Pre-order information will be available later this month. The book set for release in February 2021.
Update: Pre-Order Now
Posting in honor of my late husband’s birthday today. I wrote this over a year ago but didn’t publish it. Today seems like the perfect day.
I’ll never forget the day Kevin sat across from me at a table in our work cafeteria and revealed an unexpected side of his personality. You see, we met at work. He was a manager. Very professional, knowledgeable, and well-put together in his appearance. He smiled and spoke to mostly everyone he crossed paths with. But as we were growing closer he didn’t want me to have any misunderstanding about who he was.
“I ain’t always nice.” He said sharply. In fact I think his exact words were, “I ain’t always a nice motha fucka!”
He went on to explain that he was educated on the streets and in the classroom. He knew how to play the corporate game and make nice with people when he had to. In the workplace he would check people very professionally because he wasn’t losing his job for anyone. Outside the walls of the company, though, he would go the fuck off and cuss motha fuckas out! His words.
I was 33 and I had never had a man express such a thing. I was shocked, speechless but so intrigued.
In later years , during some of our most difficult times, I would remember this moment and think, “Girl, that was your chance to walk away.”
But I’m so glad I didn’t. And I don’t say that now because he’s gone. I say that because God used him to teach me about the complexities of man, the complexities of love, the complexities of life. And He used me to teach Kevin about unconditional love, forgiveness, and kindness.
My husband was hard as hell. He could have the worst attitude and hold grudges for waayyy too long. But he was also a man who loved God, loved musicals, loved to sing and rap (of course, with lots of profanity). Lol.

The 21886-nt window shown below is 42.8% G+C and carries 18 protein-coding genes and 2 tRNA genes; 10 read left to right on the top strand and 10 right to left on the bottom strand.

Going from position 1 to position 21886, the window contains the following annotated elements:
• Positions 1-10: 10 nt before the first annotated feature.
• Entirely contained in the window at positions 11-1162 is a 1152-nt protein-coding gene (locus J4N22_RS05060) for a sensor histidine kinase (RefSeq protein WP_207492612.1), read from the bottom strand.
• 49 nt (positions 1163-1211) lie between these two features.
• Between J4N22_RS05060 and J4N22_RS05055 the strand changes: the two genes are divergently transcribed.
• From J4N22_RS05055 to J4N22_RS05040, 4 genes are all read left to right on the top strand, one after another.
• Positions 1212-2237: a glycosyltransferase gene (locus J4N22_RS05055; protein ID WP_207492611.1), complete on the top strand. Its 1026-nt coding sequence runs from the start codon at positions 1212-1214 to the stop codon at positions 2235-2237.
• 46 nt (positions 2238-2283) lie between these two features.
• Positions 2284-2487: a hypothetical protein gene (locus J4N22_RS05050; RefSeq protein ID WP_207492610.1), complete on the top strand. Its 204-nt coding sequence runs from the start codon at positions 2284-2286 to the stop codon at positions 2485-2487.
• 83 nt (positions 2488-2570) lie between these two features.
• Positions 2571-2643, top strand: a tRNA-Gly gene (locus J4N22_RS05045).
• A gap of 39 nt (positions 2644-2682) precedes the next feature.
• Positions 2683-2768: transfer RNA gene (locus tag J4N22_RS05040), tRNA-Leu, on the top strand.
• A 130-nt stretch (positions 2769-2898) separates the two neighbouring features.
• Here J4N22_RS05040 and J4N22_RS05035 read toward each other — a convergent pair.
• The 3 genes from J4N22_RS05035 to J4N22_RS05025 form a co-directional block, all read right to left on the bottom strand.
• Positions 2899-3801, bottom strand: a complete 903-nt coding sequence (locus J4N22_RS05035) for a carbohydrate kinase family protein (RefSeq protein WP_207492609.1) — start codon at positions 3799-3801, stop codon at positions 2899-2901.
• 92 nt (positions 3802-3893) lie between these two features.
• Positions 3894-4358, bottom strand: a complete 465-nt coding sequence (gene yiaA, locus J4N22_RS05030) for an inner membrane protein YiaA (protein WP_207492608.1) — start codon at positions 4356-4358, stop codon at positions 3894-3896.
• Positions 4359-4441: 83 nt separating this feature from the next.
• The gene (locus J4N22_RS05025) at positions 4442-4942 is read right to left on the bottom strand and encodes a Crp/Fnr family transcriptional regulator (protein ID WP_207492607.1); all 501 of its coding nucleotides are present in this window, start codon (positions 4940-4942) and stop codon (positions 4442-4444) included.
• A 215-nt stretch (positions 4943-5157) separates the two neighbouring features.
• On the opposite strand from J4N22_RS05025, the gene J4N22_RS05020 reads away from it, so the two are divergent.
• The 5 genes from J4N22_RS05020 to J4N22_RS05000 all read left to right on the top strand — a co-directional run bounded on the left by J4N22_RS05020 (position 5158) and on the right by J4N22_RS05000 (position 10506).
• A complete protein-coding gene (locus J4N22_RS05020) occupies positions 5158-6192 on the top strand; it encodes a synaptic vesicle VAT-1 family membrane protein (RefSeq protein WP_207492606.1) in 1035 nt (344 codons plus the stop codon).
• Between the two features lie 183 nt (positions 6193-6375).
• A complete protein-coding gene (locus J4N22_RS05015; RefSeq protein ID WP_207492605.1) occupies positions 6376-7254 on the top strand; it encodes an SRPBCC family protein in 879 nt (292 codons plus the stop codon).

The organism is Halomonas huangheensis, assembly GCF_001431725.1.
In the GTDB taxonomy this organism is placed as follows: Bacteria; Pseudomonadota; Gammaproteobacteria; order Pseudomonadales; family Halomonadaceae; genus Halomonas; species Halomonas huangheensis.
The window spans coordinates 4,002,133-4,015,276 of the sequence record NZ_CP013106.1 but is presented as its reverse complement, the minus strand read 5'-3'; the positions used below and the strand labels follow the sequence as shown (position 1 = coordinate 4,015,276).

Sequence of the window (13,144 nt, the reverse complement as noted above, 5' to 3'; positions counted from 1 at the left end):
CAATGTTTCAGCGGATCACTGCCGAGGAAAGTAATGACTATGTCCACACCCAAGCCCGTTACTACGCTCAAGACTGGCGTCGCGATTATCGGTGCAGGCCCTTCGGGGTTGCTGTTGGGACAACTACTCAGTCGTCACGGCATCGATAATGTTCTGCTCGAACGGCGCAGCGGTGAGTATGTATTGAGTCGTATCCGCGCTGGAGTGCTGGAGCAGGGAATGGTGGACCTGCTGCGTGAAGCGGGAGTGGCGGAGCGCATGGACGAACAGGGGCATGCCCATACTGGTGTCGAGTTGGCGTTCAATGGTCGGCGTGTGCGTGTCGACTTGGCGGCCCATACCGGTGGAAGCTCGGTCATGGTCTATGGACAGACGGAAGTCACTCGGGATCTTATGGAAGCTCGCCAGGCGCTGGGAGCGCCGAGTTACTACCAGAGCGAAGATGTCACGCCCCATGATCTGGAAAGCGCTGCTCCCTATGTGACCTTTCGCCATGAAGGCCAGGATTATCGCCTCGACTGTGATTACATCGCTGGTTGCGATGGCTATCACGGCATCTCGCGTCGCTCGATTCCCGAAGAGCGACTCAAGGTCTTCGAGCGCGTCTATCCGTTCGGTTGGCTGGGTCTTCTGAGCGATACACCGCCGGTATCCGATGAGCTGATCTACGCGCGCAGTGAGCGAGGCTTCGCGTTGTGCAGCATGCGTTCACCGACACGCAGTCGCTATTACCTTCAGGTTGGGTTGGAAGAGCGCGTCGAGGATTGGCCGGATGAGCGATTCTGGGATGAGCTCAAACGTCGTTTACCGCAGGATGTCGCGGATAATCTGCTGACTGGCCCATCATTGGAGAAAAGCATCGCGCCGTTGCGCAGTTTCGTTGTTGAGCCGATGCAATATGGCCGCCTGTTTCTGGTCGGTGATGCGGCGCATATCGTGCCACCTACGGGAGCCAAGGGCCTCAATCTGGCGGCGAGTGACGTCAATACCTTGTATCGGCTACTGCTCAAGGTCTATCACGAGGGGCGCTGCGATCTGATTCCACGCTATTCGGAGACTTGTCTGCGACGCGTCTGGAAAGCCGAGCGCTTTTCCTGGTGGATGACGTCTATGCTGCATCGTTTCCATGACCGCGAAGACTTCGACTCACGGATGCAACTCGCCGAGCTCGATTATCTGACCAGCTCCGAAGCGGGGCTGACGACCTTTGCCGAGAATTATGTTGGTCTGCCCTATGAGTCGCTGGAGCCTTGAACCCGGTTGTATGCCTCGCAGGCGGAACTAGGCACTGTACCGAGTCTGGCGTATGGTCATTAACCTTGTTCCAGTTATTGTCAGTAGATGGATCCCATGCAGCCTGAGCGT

But he was also a man who would pull the car over to take a picture of a rainbow, and remark of its beauty.
I learned to appreciate such beauty, too, because of #myKevin.
Where do the ideas for your books? This is a common question asked of authors by readers and aspiring writers. The answers vary. For myself, the subjects that I’ve addressed in my novels have been retrieved for the pages of my life. The stories aren’t biographical by any means, but they’ve been sparked by things I experienced.Read More...
The other day I was sitting at work , minding my own business when, out of nowhere, WHAM. Three writing ideas hit me all at once. As is my custom, I jotted the titles on the nearest sheet of paper—a sticky note pad conveniently kept next to my computer. After I wrote them down, I tore the paper off and secured it to my personal laptop, for safekeeping.
I resisted the urge to scribble down my the thoughts on the subject because I’m actively practicing sticking to my current writing project—my third novel. This is very difficult but it also gives me a surge of creative energy to move my manuscript forward. I’m working on the first draft of the novel, and for the first time, not trying to write it in the linear fashion I did with the first two. Instead, I’m allowing my mind to work freely, jumping from scene to scene, jotting down notes, adding descriptive points to characters, etc. This awesome writing software, Scrivener, is the conduit that allows this freedom with everything in one place. In fact, I’ll probably create projects, in Scrivener, for the ideas that I wrote down on the sticky note.
I used to worry about losing the excitement for new ideas if I didn’t immediately stop what I was working on and start writing on the new idea. Over the years, though, I realized that when ideas are close to my heart and meant to be written, they will be written. Case in point, the idea for my current novel came to me while I was finishing my second novel. Not only that, these new ideas are my personal stories that I long to share with the world. Although writing them requires the same in-depth process of creating characters, scenery, plot points that fiction require, it’s slightly different because I’ll be recalling memories from my past.
Similar to ones Yoga practice, every writers’ practice is unique to them. I would love to know how other writers handle the injection of new ideas when you’re in the middle of a project. Share your writing or creative process in the comments below.